The 9 most common grammar mistakes in email—and how to avoid them

Daily Briefing

The 9 most common grammar mistakes in email—and how to avoid them

Like it or not, your emails help shape how your colleagues perceive you.

Although emails have become less formal, a seemingly innocent typo can hurt your reputation, says career consultant Marcelle Yeager.

“Every email you send affects your professional reputation or brand,” says Shani Harmon, co-founder and Chief Delivery Officer of Stop Meeting Like This.

To help all of us write more correct and professional emails, the text editing tool Grammarly recently analyzed its users’ data to identify the most common grammar errors. Here are the nine of the most common mistakes, along with tips for avoiding them that I’ve picked up from my years editing the Daily Briefing:

1: Misspelled words. You can’t rely on your email client (or Microsoft Word) to catch every typo. With one letter out of place, it might still be a word, but it’s not the one you meant to write there. My three easiest tips for avoiding typos: read it backwards, ask a friend to review your text, and if possible, step away from the text for a few hours so you can come back to it with fresh eyes.

2: Repeated words. Grammarly notes that using the same word several times within a few sentences can start to feel tedious for your readers. While I mostly agree with this, I’ve also seen people go too far in the opposite direction. They unleash synonym gymnastics on their poor readers and it’s awkwardly obvious that they’re just moving down the line of suggestions in the thesaurus. There’s definitely a middle ground to aim for here.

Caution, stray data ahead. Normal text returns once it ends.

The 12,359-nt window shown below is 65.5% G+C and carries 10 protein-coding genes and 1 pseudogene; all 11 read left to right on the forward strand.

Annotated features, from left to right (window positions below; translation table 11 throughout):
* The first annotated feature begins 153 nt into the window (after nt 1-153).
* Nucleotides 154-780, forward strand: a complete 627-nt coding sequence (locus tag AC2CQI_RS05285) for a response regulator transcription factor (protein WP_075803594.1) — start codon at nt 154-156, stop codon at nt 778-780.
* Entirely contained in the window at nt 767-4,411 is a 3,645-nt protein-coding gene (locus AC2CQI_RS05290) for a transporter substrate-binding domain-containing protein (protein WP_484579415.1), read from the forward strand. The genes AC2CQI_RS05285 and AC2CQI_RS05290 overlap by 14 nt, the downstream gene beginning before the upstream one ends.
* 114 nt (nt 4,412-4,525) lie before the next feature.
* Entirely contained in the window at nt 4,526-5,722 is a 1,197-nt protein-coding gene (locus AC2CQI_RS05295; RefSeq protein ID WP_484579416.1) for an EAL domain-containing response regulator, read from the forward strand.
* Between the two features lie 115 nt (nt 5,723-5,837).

3: Vague words. Grammarly specifically calls out “nice,” “good,” “awesome,” and “greatly.” I bet you can think of a few overused phrases floating around your own office. Instead of reaching for one of these bland descriptors, reflect on the thing you’re describing and find something more concrete to say. Why was it nice? What was good about it?

4: Misspelled names. This one always gets me when I’ve recently met someone who spells their name differently than someone I’ve known for years. The muscle memory is hard to break. My best tip for avoiding this error is to copy and paste the person’s name from a place where you know it’s spelled correctly, such as the person’s email signature or LinkedIn profile.

5: Not capitalizing the first word in a sentence. Grammarly chalks this up to the rise of texting—people accidentally use the same informal spelling and grammar in their emails that they use in their texts. I wouldn’t know because I’m the nerd who uses capital letters and proper punctuation in my text messages. My best advice for avoiding this is the same as my advice for avoiding typos—ask a friend, read it backwards, step away for a while.

6: Passive voice. This one isn’t technically a grammar error, but it is frowned upon (pun intended). Subtle writers distinguish between situations where active or passive voice works best, but for most of us, active voice will work better most of the time.

7: Oxford commas. Grammar hobbyists could argue to the end of time about whether we should all use a comma before a conjunction or not. The best practice is simply to check your organization’s style guide and then follow it. You can also use the search function of your word processor to look for instances of the incorrect style in your text.

8: Ending a sentence without a punctuation mark. Again, people borrow this habit from text messages, where using a period apparently comes across as passive-aggressive. My three typo-avoidance tips work here as well.

9: Incorrect capitalization. Despite years of editing experience, I still regularly look up capitalization rules for tricky words like names of regions (I just looked up the West Coast so I could type this example). I recommend relying on your style guide for this, because guidelines can vary and you’ll probably never remember all the rules. Instead, the key is to build your “radar” for words that might need to be capitalized and ensure you’re looking them up each time (Grammarly, 12/6/17).

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